Editor’s note: This article is the third in a series of occasional stories on green building by Carl Seville.
You’ve decided to green-certify your property, and you’ve chosen your program. Now, you need to do the right things, in the right order, to get through the certification process with the least impact on your schedule and budget.
When you use a GPS on a trip, if you make a wrong turn, it adjusts and puts you back on the right path. There is no green building GPS that will self-correct as you go, so you have to make all the right decisions from the very beginning. When you make a wrong decision early in the process, it can cost you money, time, long-term energy costs, and increased maintenance for the life of the building. A similarly lost opportunity occurs if you wait until your design is almost finished to decide to certify or choose a program. At that point, you have fewer chances to improve performance, keep costs in line, and meet green program requirements. For all these reasons, it’s always better to design green from the start.
In the early planning stages of a project, you can consider certification options and requirements with the entire team—designers, engineers, construction managers, and trade contractors. Their input is critical to making the best decisions from the beginning of design until construction is complete.
Energy Efficiency by Design
Building orientation, structural systems, and mechanical design and installation are critical components that, when considered early in the process and with input from the entire team, can lower a property’s construction and operational costs.
Careful building orientation, window selection, and appropriate shading can take advantage of the heat from the sun, letting it in to heat space when desired and keeping it out and avoiding overheating during warm weather. Managing window placement can reduce heating and cooling loads, improve occupant comfort, and take advantage of natural light to reduce electrical loads. Limiting the amount of west- and east-facing glazing reduces excess heat in summer. South-facing glazing can be shaded in warm weather with moderate overhangs and allows winter sun to provide additional heat. North windows provide natural light without direct sunlight and, in moderate climates, don’t cause a severe energy penalty.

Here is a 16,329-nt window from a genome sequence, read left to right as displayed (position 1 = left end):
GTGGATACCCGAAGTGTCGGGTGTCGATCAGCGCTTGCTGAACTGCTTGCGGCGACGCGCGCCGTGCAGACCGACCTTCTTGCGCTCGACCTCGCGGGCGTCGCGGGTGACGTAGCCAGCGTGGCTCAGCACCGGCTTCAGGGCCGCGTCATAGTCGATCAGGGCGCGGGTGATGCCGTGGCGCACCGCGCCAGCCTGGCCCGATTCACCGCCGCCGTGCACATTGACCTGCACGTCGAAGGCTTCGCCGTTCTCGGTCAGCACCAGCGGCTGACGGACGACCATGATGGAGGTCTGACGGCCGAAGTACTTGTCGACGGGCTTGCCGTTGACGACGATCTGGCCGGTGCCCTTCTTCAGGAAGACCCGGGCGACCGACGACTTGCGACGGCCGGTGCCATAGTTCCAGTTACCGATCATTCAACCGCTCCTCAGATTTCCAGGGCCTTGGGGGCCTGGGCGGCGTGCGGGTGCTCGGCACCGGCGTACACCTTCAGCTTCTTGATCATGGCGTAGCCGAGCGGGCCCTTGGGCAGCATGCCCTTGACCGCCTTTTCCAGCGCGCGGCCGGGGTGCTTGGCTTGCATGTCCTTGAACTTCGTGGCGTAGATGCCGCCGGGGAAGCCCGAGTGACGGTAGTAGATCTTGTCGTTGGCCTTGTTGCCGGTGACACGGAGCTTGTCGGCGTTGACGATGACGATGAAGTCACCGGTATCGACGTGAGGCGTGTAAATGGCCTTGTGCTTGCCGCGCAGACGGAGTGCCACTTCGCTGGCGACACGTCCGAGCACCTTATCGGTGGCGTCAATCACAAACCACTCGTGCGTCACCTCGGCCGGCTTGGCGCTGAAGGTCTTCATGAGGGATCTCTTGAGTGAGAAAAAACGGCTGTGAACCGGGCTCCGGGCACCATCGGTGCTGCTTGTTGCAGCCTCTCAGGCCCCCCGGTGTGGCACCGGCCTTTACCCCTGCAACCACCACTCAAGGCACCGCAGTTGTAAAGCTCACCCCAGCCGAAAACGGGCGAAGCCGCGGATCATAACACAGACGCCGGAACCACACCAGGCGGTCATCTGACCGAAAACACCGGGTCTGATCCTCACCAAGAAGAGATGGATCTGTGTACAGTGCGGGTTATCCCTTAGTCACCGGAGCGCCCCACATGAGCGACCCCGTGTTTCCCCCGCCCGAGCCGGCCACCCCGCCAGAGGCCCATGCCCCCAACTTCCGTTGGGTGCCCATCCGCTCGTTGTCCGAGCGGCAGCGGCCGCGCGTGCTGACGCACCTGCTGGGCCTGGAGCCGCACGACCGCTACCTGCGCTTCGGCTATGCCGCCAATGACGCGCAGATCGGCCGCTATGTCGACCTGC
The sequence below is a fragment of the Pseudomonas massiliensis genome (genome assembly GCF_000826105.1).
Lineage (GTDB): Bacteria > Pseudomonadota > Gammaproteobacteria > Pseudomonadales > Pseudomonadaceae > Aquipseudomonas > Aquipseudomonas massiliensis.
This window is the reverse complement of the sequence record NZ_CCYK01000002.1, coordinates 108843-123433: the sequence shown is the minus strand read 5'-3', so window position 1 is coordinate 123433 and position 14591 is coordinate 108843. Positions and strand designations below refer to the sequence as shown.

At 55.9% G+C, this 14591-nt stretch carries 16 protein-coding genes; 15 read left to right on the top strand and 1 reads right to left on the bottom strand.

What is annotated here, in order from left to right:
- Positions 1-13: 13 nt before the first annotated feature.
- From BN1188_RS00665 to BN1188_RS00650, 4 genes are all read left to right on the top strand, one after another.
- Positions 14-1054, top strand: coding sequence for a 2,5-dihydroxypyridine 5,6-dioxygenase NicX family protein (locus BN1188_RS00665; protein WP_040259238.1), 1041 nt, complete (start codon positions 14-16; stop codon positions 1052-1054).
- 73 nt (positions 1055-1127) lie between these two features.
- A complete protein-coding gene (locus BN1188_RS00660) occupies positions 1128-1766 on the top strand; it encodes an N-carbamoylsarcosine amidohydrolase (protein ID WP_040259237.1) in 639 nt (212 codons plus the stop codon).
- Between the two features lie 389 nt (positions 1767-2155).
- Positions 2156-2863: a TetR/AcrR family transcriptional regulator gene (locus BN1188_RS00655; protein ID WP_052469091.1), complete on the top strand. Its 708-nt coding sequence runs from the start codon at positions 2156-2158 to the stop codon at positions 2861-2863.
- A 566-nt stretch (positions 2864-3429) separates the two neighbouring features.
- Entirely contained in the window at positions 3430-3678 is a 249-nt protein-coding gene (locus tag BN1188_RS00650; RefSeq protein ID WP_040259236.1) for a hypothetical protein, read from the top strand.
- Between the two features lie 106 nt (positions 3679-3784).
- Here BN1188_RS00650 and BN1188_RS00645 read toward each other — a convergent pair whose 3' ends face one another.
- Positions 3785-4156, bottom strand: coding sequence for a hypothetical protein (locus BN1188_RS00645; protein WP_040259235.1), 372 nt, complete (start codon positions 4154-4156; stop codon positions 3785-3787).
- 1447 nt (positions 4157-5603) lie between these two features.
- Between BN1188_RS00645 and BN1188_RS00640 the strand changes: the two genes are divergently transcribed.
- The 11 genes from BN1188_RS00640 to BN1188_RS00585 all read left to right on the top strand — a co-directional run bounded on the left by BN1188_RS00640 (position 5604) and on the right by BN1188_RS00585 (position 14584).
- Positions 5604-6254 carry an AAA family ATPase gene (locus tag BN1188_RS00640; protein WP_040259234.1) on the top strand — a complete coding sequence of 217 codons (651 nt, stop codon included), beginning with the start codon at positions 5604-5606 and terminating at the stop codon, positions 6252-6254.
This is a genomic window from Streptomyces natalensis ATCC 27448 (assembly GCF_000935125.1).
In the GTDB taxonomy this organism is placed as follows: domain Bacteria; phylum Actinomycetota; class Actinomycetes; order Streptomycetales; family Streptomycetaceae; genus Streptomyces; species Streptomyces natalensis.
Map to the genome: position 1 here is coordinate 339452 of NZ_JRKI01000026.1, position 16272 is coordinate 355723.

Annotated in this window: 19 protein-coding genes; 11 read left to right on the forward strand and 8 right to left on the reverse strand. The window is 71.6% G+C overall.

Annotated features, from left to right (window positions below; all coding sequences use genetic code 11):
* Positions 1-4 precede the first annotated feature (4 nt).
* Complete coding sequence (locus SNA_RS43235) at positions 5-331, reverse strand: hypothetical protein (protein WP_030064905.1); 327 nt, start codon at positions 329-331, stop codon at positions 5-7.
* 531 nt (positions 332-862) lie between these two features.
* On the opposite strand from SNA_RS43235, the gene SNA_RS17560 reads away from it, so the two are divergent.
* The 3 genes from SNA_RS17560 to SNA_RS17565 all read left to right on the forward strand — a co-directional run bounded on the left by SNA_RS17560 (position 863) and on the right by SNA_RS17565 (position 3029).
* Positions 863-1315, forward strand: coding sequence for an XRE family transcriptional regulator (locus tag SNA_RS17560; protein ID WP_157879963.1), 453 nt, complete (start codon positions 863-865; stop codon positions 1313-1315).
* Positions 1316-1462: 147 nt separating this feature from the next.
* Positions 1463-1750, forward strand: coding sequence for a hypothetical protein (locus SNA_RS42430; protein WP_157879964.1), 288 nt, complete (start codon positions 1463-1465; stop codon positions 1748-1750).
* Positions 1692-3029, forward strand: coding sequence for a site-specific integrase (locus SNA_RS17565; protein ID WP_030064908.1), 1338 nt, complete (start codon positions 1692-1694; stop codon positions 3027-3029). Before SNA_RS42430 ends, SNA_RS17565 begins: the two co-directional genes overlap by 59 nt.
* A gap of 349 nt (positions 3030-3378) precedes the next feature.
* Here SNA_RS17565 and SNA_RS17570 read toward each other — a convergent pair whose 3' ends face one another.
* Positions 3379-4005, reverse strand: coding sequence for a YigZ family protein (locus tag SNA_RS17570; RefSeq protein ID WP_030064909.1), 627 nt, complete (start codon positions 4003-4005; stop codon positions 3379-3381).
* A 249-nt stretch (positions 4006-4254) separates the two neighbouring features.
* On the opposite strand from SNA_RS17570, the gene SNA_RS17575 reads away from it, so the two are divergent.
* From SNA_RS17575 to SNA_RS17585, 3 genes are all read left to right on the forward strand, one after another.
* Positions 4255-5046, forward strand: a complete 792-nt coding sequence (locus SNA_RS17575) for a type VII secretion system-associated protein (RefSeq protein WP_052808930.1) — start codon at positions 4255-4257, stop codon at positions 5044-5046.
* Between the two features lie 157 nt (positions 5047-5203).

Multistory buildings require significant structural support, particularly at lower floors. These structural elements, whether wood framing or structural steel, displace space that would otherwise be used for insulation. Any redundant structural elements that can be eliminated reduce costs, and the insulation that replaces them generally doesn’t cost any extra. Since most energy codes now require steel-framed buildings to install continuous exterior insulation, consider replacing standard insulation in framed walls with more exterior rigid boards. This will improve performance and eliminate thermal bridging.
A building oriented to maximize the sun’s energy and designed and built with high-performance insulation will require smaller HVAC systems to heat and cool. Those systems should be sized for the reduced load and placed inside the building envelope to reduce their heat gain and loss, and they can be distributed with shorter duct runs. In most cases, there’s no need to put supply registers near windows and doors at the building perimeter. Instead, shorter interior duct runs can adequately condition a tightly sealed and insulated building. Fewer ducts can lower installation costs, and smaller systems have lower operating costs. In many cases, thoughtful choices in system size and distribution efficiency will provide more energy savings than high-efficiency equipment while reducing installation costs.
Additional issues to consider in completing the green-certification process include ventilation requirements, water efficiency, lighting and appliances, and indoor air quality and its effect on occupant health. I will address each of these topics in upcoming articles in this green building series.
Carl Seville is a green builder, educator, and consultant on sustainability to the building industry. He is a HERS rater and holds the LEED AP Homes and Green Rater designations. During his 25 years as a remodeling contractor, Seville led the development of the EarthCraft Renovation green building certification program and supervised its pilot projects. He certifies single- and multifamily buildings under all green programs. Visit his website at www.sevilleconsulting.com.